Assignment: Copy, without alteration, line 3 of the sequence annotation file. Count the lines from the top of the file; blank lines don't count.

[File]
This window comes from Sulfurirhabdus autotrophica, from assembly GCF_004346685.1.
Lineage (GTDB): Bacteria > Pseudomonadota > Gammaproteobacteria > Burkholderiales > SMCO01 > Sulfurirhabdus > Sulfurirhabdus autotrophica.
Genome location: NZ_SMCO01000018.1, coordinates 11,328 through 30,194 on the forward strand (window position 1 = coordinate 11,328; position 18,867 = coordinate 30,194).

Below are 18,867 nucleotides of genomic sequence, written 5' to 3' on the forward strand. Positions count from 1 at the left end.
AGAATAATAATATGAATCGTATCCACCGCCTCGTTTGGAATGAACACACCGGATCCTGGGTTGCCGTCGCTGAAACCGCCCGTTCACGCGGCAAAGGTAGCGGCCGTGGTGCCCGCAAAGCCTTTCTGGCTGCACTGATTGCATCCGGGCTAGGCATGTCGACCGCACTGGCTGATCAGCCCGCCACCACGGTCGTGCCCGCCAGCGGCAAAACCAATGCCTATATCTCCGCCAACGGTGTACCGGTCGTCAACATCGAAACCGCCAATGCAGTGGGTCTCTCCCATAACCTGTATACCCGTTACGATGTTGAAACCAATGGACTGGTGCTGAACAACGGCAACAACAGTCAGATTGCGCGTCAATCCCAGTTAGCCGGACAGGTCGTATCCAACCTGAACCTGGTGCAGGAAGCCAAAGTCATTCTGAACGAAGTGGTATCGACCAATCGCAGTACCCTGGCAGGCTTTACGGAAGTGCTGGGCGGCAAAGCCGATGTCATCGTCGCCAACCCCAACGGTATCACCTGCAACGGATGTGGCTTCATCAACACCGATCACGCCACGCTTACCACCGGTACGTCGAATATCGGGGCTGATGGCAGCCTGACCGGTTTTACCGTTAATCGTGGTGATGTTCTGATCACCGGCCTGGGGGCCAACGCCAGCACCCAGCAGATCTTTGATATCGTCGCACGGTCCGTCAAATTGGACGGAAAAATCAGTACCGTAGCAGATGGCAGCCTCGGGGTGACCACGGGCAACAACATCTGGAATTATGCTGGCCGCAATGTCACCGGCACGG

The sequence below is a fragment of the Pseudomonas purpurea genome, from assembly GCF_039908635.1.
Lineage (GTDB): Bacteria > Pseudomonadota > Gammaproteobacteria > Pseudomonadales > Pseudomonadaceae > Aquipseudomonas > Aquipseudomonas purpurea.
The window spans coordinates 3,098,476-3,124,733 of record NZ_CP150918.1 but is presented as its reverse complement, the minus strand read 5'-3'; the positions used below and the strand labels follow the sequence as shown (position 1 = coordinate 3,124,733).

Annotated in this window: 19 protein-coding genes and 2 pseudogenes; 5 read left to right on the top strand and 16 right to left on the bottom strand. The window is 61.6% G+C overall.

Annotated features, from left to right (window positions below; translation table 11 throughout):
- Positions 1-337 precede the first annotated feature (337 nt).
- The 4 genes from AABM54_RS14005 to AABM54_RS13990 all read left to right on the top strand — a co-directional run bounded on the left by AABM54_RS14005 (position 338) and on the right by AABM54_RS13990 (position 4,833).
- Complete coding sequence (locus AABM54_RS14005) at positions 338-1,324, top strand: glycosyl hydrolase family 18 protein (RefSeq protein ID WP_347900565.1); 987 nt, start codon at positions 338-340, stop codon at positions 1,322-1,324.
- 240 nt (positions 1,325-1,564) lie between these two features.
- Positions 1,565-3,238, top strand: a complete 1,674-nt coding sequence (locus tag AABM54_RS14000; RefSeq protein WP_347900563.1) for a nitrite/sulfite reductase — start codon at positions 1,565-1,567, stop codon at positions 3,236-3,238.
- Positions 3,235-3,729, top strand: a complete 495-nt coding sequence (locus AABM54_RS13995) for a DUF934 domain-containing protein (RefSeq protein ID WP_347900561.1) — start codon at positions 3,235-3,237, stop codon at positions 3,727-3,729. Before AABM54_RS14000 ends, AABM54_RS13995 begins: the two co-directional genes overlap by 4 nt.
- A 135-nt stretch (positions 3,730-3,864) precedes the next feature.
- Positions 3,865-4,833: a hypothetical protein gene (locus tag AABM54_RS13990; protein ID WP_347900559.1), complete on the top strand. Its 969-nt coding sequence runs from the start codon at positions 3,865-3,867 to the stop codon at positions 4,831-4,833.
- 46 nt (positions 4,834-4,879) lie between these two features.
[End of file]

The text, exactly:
Genome location: NZ_SMCO01000018.1, coordinates 11,328 through 30,194 on the forward strand (window position 1 = coordinate 11,328; position 18,867 = coordinate 30,194).